the patient will be successively treated by limb salvage. When a malignant bone
tumour is suspected, it is preferable the initial biopsy to be done by the surgeon who
will do the definitive surgery.3
Systemic staging must focus on the lungs and the skeleton, in which the majority of
metastases arise, and should include chest X-rays, a CT scan of the thorax
(preferably using a spiral technique performed with 5 mm collimation and obtained

during a single breathhold) and a radionuclide bone scan, complemented by X-rays

and/or MRI scans of affected areas. Appropriate imaging must be repeated before
surgery of the primary tumor or of known metastases.2
Computed tomography (CT), magnetic resonance imaging (MRI), angiography and
dynamic bone scintigraphy are also important, especially to evaluate the extent of
tumour involvement. These are of great help to the surgeon to decide the type of
operation (amputation, limb salvage or rotationplasty) and, if necessary, the type of
There are no specific laboratory tests for osteosarcoma, alkaline phosphatase (AP)
and lactate dehydrogenase (LDH) are non-specific. An elevated level of serum
alkaline phosphatase, which is found in more than 40% of patients, is also a valuable
diagnostic parameter.3 Elevated levels correlate with adverse outcomes. A variety of
laboratory tests is required before interdisciplinary treatment is started. These are
directed towards assessing organ function and general health. Recommended tests
include a complete blood count and differential, blood group typing, a coagulation
profile, tests for serum electrolytes including magnesium and phosphate, renal and
liver function tests as well as hepatitis and HIV testing. Since chemotherapy
treatment for osteosarcoma can result in cardiac and auditory dysfunction, patients
should also have baseline assessment by echocardiogram or radionuclide
ventriculography as well as an audiogram. Sperm storage is recommended for male

patients of reproductive age.2

Patterns of Bone Destruction
The general pathologic features of bone tumors include bone destruction, erosion or
expansion of the cortex, and periosteal response to changes in underlying bone.
The least amount of pathologic damage bone occurs with benign bone tumors, which
push against neighboring tissue. Because they usually have a symmetric, controlled
growth pattern, benign bone tumors tend to compress and displace neighboring
normal bone tissue, which weakens the bones structure until it is incapable of
withstanding the stress of ordinary use, leading to pathologic fracture. Other tumors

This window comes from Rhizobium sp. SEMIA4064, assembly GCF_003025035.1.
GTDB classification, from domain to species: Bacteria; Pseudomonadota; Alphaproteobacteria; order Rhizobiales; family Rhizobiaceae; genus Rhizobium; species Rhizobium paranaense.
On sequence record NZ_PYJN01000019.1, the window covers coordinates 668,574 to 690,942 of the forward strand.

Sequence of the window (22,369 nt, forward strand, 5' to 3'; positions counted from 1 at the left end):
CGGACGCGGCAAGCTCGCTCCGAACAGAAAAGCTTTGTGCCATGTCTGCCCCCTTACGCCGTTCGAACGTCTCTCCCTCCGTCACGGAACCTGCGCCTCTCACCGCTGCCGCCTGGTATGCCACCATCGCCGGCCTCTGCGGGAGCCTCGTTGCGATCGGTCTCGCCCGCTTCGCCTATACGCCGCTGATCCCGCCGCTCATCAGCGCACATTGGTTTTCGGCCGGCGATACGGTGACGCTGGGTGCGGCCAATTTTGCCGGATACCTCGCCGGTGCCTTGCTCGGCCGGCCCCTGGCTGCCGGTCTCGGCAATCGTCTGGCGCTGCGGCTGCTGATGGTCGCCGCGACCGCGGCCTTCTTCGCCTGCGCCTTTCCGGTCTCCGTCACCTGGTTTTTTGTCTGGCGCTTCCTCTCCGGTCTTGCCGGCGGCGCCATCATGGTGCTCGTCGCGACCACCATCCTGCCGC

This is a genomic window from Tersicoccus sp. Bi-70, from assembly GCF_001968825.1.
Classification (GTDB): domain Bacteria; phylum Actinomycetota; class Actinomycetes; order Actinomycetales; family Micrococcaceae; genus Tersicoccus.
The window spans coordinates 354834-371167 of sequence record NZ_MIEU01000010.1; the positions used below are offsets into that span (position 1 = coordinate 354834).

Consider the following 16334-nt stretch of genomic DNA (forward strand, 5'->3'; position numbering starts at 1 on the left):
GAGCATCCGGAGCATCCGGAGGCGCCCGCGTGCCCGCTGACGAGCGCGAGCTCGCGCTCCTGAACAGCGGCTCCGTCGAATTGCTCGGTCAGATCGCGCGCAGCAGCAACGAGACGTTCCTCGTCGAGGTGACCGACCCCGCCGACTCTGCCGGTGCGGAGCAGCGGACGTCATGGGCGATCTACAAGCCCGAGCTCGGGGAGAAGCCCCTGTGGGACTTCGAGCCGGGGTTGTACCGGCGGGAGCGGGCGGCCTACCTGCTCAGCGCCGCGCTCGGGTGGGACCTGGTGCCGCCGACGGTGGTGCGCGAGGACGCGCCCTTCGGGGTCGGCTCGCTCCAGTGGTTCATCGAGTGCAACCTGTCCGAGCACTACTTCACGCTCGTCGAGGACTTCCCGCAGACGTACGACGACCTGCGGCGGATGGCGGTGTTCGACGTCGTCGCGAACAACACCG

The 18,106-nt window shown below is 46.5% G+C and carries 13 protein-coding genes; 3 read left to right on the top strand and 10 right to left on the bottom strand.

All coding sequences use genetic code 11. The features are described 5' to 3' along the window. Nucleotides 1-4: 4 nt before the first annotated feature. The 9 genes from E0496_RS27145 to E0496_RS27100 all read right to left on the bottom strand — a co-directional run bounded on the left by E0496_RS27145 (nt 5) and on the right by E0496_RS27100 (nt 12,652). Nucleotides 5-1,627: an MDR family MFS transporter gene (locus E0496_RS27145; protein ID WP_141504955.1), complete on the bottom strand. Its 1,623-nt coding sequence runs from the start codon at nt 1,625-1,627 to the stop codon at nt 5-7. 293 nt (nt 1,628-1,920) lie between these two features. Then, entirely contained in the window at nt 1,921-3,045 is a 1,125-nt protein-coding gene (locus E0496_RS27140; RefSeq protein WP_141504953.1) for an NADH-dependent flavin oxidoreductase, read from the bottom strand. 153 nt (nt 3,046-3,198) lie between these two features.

invade and destroy adjacent normal bone tissue by producing substances that
promote resorption by increasing osteoclast activity or by interfering with a bones
blood suply.5
Three patterns of bone destruction by bone tumors have been indentified :5
1. The geographic pattern
Well-defined margins separated from surrounding normal bone ; weel-defined
lytic area in affected bone.
2. The motheaten pattern

Less-defined margin not easily separated from normal bone ; areas of partially
destroyed bone adjacent to completerly lytic areas.
3. The permeative pattern
Poorly demarcated margins ; abnormal lytic bone merges imperceptibly with
surrounding normal bone.
Tumors that erode the cortex of the bone usually stimulate a periosteal response, that
is, new bone formation at the interface between the surface of the bone and the
periosteum. Slow erosion of the cortex usually stimulates a uniform periosteal
response. Additional layers of bone are added to the exterior surface of the bone to
buttress ther cortex. Eventually, the additional layers expand the bones contour.
Agressive penetration of the cortex usually elevates the periosteum and stimulates
erratic patterns of new bone formation. Examples of errratic patterns include
concentric layers of new bone ; a sunburst pattern, in which delicate rays of new
bone radiate toward the periosteum from a single focus on the underlying surface ;
and rays of new bone that grow perpendicularly, creating a brush of bristle pattern.5

Sign and Symptoms

Typical signs and symptoms are: history of pain, followed by localized swelling and
limitations of joint movement and typical findings on X-rays.2
Most patients who present with osteogenic sarcoma of the extremities complain of
pain prior to soft tissue swelling. This is true of any primary bone tumour, because